Well, if I want to put foodie video content on my blog, I need to set up the kitchen as a temporary studio – one that can be set up and taken down again in, preferably, seconds – but I’ll settle for minutes.
My first attempt at mounting a camcorder support was using this:-
It’s a camera support I made so I could mount my DSLR on my powerchair, the tripod head was specifically chosen for its lack of protruding levers. It works very well as originally intended, but as you can see it’s just a vertical shaft with a tripod head at one end and a clamp at the other – I needed something with more adjustability. Not that it doesn’t do the job – it does, I’ve tried it – but it can be better. To the right is a Kindle Paperwhite, mounted on a car tablet holder, which contains my recipes (Amazon has a free service to convert my stuff from Word to Kindle format – I just email the Word doc and retrieve the conversion from the Cloud), and a selection of food-related books. I also have copies of the books on my other Kindles, so I don’t have to stand in the kitchen to read them.
Then, mooching around online I spotted this, reduced to £20, almost half price:-
It’s a hide stand, for birdwatching, but it’s far too flimsy to mount a spotting scope – hence its reduction, presumably. It’s barely robust enough for my tiny camcorder.
It does, though, have a ball joint at both ends, which allows it to be angled over my workspace and give a clear view from my left, and to get a few extra inches of height I’ve added a pan & tilt head which also has a quick-release plate to make things a little easier.
And at that point I realised just how flimsy it really is, prone to picking up and amplifying every vibration. Feeling ever so slightly pissed off, I put everything away while I thought about the problem.
Then, late last night, as I was going to bed, the solution hit me but, manfully resisting the temptation, I went to bed anyway, and left it until today.
So, look at the pic – see the circular gubbins near the bottom? That’s a half-kilo iron dumbbell weight and, suitably tweaked, it does a really good job of damping out most vibration.
The hole in its centre is rather larger than the shaft diameter, so I’ve padded the shaft with some closed-cell foam (camping-mat), so that the weight fits snugly, and wrapped the shaft below the weight thickly in the same material, so it sits on a thick, absorbent, cushion, secured above and below with duct tape. And the whole assembly damps out vibration brilliantly. Looks crude but as long as it works I don’t care.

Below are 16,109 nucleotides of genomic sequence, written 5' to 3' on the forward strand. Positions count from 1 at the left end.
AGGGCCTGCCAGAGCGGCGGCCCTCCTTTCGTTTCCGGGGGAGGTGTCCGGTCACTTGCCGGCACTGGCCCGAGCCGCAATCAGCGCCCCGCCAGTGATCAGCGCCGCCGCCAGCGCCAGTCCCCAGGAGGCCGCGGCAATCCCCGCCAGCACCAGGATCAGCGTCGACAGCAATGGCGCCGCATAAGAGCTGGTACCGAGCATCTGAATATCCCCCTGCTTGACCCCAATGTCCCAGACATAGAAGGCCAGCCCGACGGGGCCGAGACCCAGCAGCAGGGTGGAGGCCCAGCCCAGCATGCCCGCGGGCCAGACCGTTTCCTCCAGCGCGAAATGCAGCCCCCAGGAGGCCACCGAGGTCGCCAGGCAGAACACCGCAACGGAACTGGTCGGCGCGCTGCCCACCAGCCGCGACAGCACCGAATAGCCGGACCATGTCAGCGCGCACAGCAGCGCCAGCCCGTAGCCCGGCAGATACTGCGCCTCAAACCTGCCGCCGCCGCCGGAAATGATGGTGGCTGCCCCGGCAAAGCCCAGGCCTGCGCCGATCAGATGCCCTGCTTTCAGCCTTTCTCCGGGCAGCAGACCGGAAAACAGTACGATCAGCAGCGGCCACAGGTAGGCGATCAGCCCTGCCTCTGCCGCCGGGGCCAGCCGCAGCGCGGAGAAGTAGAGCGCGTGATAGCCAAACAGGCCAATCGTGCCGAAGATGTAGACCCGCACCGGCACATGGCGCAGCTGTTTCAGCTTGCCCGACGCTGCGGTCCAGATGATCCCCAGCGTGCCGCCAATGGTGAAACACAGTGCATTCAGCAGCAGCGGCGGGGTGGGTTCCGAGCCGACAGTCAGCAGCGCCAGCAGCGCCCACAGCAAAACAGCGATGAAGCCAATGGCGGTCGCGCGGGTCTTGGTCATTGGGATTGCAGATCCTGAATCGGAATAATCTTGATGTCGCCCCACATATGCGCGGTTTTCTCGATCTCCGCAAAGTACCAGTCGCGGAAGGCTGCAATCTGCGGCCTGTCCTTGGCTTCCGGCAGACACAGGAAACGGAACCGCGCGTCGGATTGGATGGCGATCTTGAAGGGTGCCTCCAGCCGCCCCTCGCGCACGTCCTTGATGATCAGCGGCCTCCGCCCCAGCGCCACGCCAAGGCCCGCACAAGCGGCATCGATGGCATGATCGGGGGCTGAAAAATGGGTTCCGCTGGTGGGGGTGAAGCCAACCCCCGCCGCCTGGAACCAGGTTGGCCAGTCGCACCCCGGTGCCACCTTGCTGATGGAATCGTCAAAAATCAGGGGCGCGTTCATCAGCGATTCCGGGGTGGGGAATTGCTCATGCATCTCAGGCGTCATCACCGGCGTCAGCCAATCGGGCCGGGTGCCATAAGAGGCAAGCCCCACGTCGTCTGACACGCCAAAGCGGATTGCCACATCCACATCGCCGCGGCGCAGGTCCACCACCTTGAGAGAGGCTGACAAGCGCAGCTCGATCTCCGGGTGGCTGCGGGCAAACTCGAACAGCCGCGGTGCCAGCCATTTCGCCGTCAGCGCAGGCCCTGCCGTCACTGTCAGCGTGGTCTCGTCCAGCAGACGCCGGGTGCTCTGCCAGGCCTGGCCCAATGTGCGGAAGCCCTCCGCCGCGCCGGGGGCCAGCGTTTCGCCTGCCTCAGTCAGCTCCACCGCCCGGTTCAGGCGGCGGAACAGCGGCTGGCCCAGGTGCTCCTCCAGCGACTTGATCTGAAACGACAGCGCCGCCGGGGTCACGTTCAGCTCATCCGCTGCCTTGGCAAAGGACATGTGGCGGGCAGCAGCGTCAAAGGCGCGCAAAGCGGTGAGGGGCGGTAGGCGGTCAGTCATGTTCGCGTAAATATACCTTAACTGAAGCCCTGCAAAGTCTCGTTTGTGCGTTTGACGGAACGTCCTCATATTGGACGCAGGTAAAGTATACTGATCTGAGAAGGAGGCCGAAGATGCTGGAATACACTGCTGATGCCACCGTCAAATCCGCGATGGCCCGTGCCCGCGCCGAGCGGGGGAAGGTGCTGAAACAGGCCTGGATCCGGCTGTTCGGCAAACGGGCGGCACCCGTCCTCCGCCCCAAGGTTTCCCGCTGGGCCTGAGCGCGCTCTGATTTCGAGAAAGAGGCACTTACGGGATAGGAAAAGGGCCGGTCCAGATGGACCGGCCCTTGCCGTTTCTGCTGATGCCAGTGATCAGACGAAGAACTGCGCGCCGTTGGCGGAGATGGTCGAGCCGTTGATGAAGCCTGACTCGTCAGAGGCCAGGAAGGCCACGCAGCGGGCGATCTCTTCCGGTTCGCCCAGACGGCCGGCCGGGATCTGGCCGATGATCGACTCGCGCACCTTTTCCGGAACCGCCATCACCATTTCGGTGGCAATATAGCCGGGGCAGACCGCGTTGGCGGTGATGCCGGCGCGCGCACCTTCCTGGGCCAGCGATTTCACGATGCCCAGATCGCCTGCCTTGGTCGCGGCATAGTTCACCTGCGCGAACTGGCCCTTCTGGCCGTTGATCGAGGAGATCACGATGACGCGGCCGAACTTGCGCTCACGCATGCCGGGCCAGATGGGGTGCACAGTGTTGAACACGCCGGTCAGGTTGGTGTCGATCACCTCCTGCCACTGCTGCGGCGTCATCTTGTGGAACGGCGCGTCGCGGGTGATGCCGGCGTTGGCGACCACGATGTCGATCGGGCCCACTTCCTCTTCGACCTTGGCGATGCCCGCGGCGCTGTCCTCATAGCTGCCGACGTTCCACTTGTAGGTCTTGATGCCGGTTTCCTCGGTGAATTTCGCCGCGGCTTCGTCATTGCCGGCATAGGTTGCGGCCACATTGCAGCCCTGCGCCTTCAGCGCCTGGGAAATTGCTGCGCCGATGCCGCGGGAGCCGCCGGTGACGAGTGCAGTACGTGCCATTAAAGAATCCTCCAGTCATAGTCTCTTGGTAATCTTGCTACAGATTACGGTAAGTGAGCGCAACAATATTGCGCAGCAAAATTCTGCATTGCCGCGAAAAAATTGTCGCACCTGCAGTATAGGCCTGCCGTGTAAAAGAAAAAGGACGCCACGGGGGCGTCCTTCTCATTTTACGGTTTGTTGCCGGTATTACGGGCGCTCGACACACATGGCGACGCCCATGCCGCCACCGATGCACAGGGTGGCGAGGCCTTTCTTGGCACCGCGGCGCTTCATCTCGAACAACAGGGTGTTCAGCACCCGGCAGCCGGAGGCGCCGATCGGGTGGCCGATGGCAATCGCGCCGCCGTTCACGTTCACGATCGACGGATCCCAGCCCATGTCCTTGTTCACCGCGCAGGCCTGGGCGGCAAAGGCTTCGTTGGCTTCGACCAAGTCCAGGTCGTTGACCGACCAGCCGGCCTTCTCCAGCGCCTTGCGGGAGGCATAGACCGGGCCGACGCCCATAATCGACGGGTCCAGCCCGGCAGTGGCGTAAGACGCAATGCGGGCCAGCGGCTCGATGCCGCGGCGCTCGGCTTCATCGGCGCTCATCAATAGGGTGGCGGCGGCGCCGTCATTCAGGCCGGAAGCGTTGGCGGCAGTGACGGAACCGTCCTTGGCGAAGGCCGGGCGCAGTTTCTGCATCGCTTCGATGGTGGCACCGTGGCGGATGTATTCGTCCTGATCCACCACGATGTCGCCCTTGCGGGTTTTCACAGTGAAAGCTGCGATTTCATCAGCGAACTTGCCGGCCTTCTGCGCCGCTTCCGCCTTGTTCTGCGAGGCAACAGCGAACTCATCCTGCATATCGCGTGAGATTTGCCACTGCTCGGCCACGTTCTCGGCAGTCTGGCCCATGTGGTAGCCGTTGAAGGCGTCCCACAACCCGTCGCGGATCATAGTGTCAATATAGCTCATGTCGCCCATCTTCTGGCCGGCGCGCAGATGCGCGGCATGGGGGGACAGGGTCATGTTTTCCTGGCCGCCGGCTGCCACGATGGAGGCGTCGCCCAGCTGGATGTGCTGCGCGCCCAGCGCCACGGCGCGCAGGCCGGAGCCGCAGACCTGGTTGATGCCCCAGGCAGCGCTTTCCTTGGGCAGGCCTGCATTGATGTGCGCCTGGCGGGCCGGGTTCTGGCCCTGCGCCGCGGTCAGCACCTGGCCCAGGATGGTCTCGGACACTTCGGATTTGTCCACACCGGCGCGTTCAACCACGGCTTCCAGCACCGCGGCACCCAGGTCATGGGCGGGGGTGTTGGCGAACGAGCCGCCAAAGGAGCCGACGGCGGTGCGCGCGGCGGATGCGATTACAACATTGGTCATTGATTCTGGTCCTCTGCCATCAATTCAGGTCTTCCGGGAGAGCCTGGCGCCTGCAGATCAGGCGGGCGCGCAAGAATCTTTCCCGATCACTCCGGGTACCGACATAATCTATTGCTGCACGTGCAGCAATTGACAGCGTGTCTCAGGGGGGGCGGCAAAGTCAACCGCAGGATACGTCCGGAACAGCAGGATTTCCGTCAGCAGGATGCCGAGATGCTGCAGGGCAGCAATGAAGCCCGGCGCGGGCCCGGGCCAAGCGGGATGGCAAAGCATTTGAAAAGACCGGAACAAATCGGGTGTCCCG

The weight would be more effective attached to a short arm, rather than on the same axis as the shaft, as now, but that would exert too much leverage on the bottom ball joint, probably causing it to slip (these things rely solely on friction to hold them). And my chopping boards are on two layers of non-slip material, sandwiching a closed-cell foam core (more camping mat), which will also reduce any vibration though its main purpose is to keep the noise down. The worktop is attached to a hollow plasterboard wall (drywall in the US), which makes the kitchen into a giant, reverberating, drum!
Next week, hopefully, my next recipe will be recorded for posterity – well, it will be if I can come up with one – I’m running on empty at the moment. I just hope the results justify the enthusiasm with which the idea has been received.
And then, as I said, I want to re-do the Batterie de Cuisine post with visuals, so that people can see what I’m talking about – useful for newbies, hopefully.
There probably won’t be a voice-over as I can be severely aphasic (ME-related), and I’ve experimented with captioning the shots, but this would obscure what’s on-screen, so my plan for now is for the visuals to have brief explanatory text screens, in the manner of early silent movies, preceding each shot. It should work. It should also ensure that nothing is omitted, as a voice-over would have me doing too many things at once when just the basics are challenge enough even on a good day – whatever that might be!